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Look Inside Amanda McClements’s Boho-Chic Logan Circle Rowhouse

The owner of Salt & Sundry and Little Leaf shows us around her own space.

Though it’s new, the mirrored buffet McClements uses as a bar has a vintage look. Behind it, navy “Starburst” wallpaper from West Elm creates a fun accent.

[su_box title=”AMANDA MCCLEMENTS” box_color=”#2c5372″ radius=”0″]You know her from: Salt & Sundry and Little Leaf. McClements was one of the first shopkeepers to move into Union Market when it debuted in 2012. She also recently opened an event space, the Sun Room, in Eckington.[/su_box]

Sitting in her living room, Amanda McClements is surrounded by a delightful mix of decor: a high-backed rattan peacock chair, a love seat draped with a blue-and-white shibori-dyed throw, plants everywhere. “I’m constantly having a design identity crisis,” she says. “I’m into a West Coast 1970s vibe, but I also love an antique New Orleans mansion dripping with velvet.”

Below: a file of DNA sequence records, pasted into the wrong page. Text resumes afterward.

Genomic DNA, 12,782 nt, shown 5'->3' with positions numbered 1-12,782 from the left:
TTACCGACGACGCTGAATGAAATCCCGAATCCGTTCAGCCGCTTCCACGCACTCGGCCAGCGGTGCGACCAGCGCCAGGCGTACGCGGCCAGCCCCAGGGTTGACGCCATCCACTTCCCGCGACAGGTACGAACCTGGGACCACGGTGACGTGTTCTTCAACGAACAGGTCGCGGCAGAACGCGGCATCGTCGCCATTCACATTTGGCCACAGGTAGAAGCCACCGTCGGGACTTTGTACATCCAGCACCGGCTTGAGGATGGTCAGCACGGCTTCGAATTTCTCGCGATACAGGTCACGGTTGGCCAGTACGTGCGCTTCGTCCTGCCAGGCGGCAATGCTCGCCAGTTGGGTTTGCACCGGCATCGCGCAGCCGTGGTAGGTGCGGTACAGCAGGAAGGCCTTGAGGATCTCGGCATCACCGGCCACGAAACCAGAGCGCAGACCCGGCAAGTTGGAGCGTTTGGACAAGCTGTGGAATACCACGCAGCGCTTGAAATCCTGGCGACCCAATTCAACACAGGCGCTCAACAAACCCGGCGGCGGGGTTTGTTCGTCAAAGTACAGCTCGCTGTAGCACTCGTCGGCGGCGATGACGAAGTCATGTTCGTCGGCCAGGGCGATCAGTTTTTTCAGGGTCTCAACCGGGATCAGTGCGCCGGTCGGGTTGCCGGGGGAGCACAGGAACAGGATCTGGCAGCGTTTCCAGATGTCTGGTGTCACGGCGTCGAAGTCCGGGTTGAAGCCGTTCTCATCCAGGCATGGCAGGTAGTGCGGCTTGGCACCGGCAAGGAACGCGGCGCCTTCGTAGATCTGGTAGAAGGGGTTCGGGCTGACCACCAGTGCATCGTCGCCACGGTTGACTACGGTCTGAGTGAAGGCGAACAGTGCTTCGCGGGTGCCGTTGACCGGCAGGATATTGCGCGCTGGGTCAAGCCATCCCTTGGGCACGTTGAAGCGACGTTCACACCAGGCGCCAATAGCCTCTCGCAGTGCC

McClements says she’s “into a West Coast 1970s vibe.”

Her red-brick 1885 rowhouse near 14th Street, however, definitely doesn’t look like it’s in crisis. It’s true that it contains a mash-up of styles, but McClements pulls off the eclectic look at home in the same sophisticated way she does at her Salt & Sundry stores in Union Market and Logan Circle. On the open first floor, Cisco Brothers sofas in neutral fabric get heaped with exotic textiles such as vintage kilim pillows and a rainbow-stripe Bolivian frazada blanket. The adjacent dining area is anchored by a black- walnut farm table made by McClements’s North Carolina carpenter father; on the wall, a vintage rattan folding screen serves as art. Houseplants in handmade ceramic pots on the kitchen window sill could be a display from her indoor-gardening shop, Little Leaf.

The black-walnut dining table was made by her carpenter father.

“When I bought the house, I loved that it was wide open and airy, which felt modern,” says McClements. “But I also think that if you have a property of a certain age, you should pay homage to the past.” With that in mind, she has incorporated a number of period pieces, including a Mad Men–era drum table and old paintings of what she calls her faux “vintage relatives” leaning against the foyer’s wall. “I like a lot of different stuff,” says McClements. “That’s why I opened a store.”

This article appears in the December 2019 issue of Washingtonian.